As the students entered the room they were instructed to collect a Nintendo DS and then sitting in pairs, use the Time Lapse activity, which is part of Dr Kawashima’s Brain Training. Time Lapse displays two analog clocks and requires the students to calculate the difference in time between these clocks.
The students were given ten minutes to complete as many of the problems as possible. Students were discussing their strategies and engaging in some genuine collaborative problem solving. Too often, students are put into ‘solitary confinement’ in the classroom due to traditionalists evoking romantic, and somewhat deluded notions of nostalgia, where ‘rigorous learning’ only occurs independently, but this deprives students of one another’s ideas and disagreements.
“Thus, the source of intellectual growth is conflict.” – Alfie Kohn
There has been much research both supporting and debunking the cognitive benefits of using Brain Training, but used in this context I could see real benefit in having students verbalize their thinking. (see:
- the findings of the small scale Improving Mental Mathematics research trial conducted by Learning and Teaching Scotland.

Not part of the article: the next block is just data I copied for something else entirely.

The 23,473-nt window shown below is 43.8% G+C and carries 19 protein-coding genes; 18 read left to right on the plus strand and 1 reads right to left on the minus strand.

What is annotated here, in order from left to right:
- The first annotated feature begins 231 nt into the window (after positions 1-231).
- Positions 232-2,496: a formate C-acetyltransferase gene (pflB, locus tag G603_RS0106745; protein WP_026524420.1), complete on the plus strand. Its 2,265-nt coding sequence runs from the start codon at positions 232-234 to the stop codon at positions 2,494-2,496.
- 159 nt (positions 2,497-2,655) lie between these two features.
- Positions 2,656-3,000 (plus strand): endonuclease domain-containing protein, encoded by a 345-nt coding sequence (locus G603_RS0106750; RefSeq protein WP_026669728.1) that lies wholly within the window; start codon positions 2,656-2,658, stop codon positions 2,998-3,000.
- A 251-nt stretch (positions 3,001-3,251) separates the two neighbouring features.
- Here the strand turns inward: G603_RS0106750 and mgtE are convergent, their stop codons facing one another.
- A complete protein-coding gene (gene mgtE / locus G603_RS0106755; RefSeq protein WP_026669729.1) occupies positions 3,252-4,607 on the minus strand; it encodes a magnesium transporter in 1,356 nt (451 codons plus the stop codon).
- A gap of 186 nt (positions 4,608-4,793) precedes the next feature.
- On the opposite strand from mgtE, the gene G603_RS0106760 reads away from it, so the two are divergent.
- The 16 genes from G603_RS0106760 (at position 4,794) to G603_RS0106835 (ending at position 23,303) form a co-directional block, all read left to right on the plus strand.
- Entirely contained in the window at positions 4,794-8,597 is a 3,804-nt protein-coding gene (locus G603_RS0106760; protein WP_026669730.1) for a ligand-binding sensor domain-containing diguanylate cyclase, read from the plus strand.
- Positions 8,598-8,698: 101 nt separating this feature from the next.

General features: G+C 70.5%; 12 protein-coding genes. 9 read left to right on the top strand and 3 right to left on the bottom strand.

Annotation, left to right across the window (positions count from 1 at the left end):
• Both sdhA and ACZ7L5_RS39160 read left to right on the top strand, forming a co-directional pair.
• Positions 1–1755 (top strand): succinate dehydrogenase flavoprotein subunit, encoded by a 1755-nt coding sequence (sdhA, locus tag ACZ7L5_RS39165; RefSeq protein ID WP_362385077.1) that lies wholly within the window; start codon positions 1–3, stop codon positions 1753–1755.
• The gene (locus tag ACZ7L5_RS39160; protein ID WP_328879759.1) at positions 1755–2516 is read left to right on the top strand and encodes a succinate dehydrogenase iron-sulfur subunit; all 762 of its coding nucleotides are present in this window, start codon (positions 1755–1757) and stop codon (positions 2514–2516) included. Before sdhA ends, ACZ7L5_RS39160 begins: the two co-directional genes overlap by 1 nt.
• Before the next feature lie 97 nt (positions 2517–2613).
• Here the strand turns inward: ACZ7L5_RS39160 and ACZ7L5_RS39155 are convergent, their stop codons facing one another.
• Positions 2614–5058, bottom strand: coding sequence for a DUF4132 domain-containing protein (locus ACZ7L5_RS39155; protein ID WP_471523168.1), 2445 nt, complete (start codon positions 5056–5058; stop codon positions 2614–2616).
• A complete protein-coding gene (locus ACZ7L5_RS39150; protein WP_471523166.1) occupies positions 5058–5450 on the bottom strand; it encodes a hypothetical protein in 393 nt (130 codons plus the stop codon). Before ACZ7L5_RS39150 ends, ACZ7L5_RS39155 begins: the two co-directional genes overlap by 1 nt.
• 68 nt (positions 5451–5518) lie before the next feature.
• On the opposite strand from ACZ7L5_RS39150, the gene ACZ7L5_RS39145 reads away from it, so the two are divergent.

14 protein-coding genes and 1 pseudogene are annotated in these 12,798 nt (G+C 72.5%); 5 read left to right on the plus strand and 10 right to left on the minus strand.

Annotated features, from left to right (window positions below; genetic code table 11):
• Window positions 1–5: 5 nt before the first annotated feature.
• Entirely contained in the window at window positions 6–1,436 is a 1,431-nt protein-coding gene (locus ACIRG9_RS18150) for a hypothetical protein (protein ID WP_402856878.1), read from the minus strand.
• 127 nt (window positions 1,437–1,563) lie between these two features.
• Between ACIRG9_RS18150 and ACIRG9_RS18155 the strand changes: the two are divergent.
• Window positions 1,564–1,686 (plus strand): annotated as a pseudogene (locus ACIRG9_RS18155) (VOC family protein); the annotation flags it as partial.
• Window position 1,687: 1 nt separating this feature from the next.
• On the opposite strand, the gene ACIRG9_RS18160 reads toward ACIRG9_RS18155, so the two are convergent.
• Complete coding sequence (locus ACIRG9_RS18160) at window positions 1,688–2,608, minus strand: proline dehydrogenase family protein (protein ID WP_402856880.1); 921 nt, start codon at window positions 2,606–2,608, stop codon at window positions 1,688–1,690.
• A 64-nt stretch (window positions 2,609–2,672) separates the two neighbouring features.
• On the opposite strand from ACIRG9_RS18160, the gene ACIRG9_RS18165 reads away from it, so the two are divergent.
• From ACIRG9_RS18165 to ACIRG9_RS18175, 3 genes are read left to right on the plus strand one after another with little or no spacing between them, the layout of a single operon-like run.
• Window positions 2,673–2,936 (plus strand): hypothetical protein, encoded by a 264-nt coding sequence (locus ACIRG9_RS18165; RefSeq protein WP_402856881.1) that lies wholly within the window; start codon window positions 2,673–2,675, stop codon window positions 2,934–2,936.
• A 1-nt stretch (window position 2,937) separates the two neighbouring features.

- Brain Training? Think Again published in the Guardian
- Does Brain Training really work? by Dr. Jack Lewis
Once the DS’s were put away, the students engaged in some data collection Using Wii Sports for Averages, where the data they collected was used to explore the concepts of mean, median and mode. Students were hypothesising and conjecturing without fear of being incorrect, and some deductive and logical reasoning was evident that is unusual to see in students of that age – eg. “Well, I know that the answer isn’t…”
Repetition, reinforcement, processing, active learning and communication were all evident as students ‘oohhed’ and ‘ahhed’ there way through a game of ten-pin bowling. Something very simple that shifted the emphasis of the classroom, was the fact that each group had a small whiteboard and whiteboard marker to use – this shifted the emphasis from taking notes and filling in worksheets, to having students internalize the concepts by engaging in discussions with their peers and their teacher. Something simple, but I felt it made a real difference to engagement levels.
“Talking is not merely a way of conveying existing ideas to others; it is also a way by which we explore ideas, clarify them and make them our own.” – Michael Marland
Every minute a teacher is doing the talking is a minute this isn’t happening. Very little direct instruction was given as Dawn didn’t monopolize the classroom and gave her students a real chance to talk – and therefore to learn.
A big thanks to Dawn for her hospitality!